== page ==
The wind howled out of the northeast sending the snow horizontally across the hatchcovers. Curtains of spray and tons of solid water, forming ice on the rigging and coating everything in a white translucent sheen, crashed over the ship as it ran before the wind. Like a toy boat tossed about in a toddlers bath tub, the Arrow pitched and rolled, rushing forward on the crest of each huge wave only to crash with a shudder which vibrated along the length of the ship as the wave passed and the bow slammed into the sea. Wires once the size of a finger now started to look the size of an arm and the frozen spray formed tattered banners of some mediaeval army on the lifeboat tackles over the boat deck. The snow did not settle on anything, blown away into the dimness beyond the ship by the strength of the wind.
Standing on the bridge wing with the snow coating the backs of our fur lined coats and stiffening the leather of our hats, Captain Ross and I looked anxiously out into the murk but could see nothing beyond a few yards ahead of the bow. The ship shuddered as another wave washed across the deck, adding more ice to the equipment, the rigging and the hatch covers. The wave raced foaming white away into the gloom and the almost horizontal snow. Even the lookout on the other bridge wing was hard to distinguish against his surroundings covered in snow as he was.
“ We have to turn into the Gulf Of Finland,” the Captain remarked calmly looking back at the waves coming out of the snow from the direction he wanted to steer.
“ Do you think she will come round?” I asked trying to keep my voice as calm as that of Captain Ross but casting a nervous glance in the direction of the waves.
“ Your guess is as good as mine, Mate but we have to try.” Captain Ross grimaced. “ Go and warn everybody to hang on to something fixed. I am afraid this is going to be rough.”
Captain Ross walked purposefully into the wheelhouse and positioned himself by the engine telegraph. I followed and noted in passing that the wheelman was fighting to keep the ship on something like a steady course, the wheel spinning back and forth in his hand. Picking up the microphone, I advised all the crew to hold onto something immovable, hearing the metallic tones of my voice echoing through the corridors of the ship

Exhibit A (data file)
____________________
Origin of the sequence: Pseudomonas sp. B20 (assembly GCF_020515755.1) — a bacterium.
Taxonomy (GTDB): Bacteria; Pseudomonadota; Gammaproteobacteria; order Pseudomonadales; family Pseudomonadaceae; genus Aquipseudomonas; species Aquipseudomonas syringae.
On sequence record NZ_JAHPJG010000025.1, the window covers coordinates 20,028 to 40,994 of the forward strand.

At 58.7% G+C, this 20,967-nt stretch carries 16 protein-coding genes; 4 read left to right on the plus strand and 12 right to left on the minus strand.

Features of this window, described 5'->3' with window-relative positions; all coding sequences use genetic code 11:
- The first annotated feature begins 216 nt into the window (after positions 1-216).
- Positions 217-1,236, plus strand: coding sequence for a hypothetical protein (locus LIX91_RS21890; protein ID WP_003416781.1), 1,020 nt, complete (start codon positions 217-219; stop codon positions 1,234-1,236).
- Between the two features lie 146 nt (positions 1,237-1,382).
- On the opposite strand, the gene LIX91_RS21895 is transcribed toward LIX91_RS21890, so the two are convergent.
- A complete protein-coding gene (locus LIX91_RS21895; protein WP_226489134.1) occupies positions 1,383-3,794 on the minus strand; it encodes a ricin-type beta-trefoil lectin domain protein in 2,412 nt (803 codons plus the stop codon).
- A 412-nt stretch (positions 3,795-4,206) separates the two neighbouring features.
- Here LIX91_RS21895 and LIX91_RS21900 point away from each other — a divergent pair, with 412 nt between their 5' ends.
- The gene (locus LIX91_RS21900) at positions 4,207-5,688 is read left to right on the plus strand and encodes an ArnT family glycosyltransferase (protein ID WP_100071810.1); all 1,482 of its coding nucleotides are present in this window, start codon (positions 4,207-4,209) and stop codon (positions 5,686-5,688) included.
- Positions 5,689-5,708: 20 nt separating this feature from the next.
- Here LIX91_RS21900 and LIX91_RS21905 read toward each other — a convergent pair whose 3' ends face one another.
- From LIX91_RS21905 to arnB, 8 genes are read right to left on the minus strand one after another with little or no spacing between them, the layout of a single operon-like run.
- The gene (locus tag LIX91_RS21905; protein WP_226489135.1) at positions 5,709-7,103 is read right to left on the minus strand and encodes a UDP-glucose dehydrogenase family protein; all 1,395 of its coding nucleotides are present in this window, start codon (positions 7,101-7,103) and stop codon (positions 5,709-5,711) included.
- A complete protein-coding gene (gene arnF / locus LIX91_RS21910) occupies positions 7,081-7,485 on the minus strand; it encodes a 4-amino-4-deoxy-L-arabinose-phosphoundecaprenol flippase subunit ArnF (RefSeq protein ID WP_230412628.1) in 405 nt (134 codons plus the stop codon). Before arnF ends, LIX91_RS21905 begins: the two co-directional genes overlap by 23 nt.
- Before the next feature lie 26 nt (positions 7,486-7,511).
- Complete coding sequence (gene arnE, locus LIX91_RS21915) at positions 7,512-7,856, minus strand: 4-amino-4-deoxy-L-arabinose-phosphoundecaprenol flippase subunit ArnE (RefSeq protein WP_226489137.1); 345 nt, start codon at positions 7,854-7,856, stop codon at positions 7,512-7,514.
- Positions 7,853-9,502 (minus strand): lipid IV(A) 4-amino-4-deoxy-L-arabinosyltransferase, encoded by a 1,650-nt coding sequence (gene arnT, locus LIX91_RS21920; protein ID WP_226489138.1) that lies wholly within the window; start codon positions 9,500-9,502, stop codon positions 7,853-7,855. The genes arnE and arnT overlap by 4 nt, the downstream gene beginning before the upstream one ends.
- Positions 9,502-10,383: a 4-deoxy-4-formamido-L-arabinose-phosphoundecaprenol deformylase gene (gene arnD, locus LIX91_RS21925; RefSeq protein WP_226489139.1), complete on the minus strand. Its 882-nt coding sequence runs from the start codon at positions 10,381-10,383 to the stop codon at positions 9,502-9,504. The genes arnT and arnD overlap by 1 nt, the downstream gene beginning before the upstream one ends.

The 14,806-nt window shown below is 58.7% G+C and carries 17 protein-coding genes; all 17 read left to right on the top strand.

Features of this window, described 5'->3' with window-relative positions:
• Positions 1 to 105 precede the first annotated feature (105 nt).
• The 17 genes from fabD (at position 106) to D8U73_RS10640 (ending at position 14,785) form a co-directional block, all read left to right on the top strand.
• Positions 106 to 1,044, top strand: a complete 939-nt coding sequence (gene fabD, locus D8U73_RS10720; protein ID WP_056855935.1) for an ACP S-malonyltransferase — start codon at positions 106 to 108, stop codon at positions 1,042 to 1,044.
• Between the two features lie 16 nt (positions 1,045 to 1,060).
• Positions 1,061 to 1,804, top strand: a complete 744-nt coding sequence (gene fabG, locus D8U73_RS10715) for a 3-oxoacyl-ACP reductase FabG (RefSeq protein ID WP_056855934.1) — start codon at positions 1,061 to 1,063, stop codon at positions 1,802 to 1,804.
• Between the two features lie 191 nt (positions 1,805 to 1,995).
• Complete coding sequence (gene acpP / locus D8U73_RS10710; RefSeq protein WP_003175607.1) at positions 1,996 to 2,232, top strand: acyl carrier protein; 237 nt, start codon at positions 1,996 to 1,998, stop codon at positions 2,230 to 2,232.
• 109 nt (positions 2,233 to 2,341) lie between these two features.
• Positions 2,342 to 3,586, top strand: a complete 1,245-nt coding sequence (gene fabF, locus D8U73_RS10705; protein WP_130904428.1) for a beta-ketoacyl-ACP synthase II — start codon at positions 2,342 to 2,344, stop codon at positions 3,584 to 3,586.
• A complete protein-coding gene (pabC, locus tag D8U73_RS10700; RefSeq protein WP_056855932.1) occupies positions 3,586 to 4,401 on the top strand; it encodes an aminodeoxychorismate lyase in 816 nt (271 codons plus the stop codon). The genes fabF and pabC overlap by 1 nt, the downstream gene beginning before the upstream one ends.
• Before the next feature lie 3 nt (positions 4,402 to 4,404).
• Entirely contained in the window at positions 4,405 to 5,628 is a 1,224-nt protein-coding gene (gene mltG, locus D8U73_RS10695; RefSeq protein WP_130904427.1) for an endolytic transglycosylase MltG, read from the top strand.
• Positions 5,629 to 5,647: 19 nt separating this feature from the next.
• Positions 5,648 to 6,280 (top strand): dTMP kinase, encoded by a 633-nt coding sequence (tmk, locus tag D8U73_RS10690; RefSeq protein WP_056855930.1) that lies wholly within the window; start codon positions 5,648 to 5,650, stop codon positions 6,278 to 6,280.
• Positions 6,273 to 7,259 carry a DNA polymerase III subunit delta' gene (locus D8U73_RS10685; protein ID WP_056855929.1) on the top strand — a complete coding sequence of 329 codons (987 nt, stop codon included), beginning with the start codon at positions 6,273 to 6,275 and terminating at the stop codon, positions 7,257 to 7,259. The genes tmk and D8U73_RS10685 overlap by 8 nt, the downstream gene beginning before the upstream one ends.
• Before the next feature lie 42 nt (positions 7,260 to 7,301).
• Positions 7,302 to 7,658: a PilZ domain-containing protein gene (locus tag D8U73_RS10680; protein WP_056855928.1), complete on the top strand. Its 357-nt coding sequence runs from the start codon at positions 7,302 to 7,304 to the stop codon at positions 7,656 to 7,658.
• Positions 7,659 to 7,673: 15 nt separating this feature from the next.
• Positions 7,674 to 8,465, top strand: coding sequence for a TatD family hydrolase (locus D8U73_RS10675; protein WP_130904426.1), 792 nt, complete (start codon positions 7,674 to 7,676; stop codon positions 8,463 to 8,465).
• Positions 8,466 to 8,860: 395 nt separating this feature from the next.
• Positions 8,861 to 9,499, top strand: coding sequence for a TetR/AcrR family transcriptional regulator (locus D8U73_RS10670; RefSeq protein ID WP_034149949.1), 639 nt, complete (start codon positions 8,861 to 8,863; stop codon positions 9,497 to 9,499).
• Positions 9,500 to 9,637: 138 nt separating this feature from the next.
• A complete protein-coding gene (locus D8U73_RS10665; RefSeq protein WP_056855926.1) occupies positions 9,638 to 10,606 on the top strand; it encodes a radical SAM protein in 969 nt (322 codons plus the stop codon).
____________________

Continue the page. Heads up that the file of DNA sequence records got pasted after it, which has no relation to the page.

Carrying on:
Clamping his pipe firmly between his teeth, Captain Ross gave the order to the wheelman, never taking his eyes off the sea. “ Port ninety degrees!”
He turned the wheel, holding tightly to the spokes until his knuckles were white. The bow started to turn to port. The wind screamed even loader through the open door of the wheelhouse. Those on the bridge hardly noticed the sound. At the same time, the ship rolled violently. The movement of the Arrow was like a corkscrew causing the structure to grunt and groan. Soon the ship was heeling more and more to starboard as each wave swept over the decks. When almost side on to the howling wind, the bow stopped turning. The ship heeled over even further until those on the bridge were clinging onto the handrails. Then the bow fell away from its heading and the waves were battering the ship in such a way that I thought it was not going to come back upright.
With obvious reluctance, Captain Ross gave the order to turn back. At first nothing happened but then in a rush, the ship turned away from the wind. With what sounded like a sigh, the Arrow continued her ahead long rush before the raging sea, the waves once more lifting the stern and almost flinging the ship forward.
All of the time, the snow continued to rush horizontally passed across the wheelhouse door and across the bridge wing. As though with a mind of its own, the Arrow sailed through that howling wind, with spray and snow restricting visibility to a few metres. The noise of the groaning structure, the violent vibrations felt through the feet and the sickening lurches where at times the ship felt as though it was not going to come upright beat at my senses.